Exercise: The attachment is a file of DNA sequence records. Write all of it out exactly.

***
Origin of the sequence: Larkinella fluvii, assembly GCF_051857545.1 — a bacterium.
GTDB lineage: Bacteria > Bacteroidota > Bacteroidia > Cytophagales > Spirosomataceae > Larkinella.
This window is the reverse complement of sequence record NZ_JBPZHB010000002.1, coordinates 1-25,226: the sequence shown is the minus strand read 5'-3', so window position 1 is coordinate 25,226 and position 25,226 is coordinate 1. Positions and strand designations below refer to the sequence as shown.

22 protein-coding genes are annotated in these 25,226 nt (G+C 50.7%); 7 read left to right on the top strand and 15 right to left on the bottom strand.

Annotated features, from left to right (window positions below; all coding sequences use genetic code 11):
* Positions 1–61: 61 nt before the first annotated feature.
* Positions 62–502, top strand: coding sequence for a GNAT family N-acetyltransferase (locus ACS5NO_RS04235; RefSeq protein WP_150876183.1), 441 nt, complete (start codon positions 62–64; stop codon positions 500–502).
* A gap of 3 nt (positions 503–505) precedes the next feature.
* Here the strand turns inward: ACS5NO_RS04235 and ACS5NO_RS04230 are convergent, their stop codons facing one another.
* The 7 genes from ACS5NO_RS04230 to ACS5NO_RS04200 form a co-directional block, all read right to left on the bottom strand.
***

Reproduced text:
Origin of the sequence: Larkinella fluvii, assembly GCF_051857545.1 — a bacterium.
GTDB lineage: Bacteria > Bacteroidota > Bacteroidia > Cytophagales > Spirosomataceae > Larkinella.
This window is the reverse complement of sequence record NZ_JBPZHB010000002.1, coordinates 1-25,226: the sequence shown is the minus strand read 5'-3', so window position 1 is coordinate 25,226 and position 25,226 is coordinate 1. Positions and strand designations below refer to the sequence as shown.

22 protein-coding genes are annotated in these 25,226 nt (G+C 50.7%); 7 read left to right on the top strand and 15 right to left on the bottom strand.

Annotated features, from left to right (window positions below; all coding sequences use genetic code 11):
* Positions 1–61: 61 nt before the first annotated feature.
* Positions 62–502, top strand: coding sequence for a GNAT family N-acetyltransferase (locus ACS5NO_RS04235; RefSeq protein WP_150876183.1), 441 nt, complete (start codon positions 62–64; stop codon positions 500–502).
* A gap of 3 nt (positions 503–505) precedes the next feature.
* Here the strand turns inward: ACS5NO_RS04235 and ACS5NO_RS04230 are convergent, their stop codons facing one another.
* The 7 genes from ACS5NO_RS04230 to ACS5NO_RS04200 form a co-directional block, all read right to left on the bottom strand.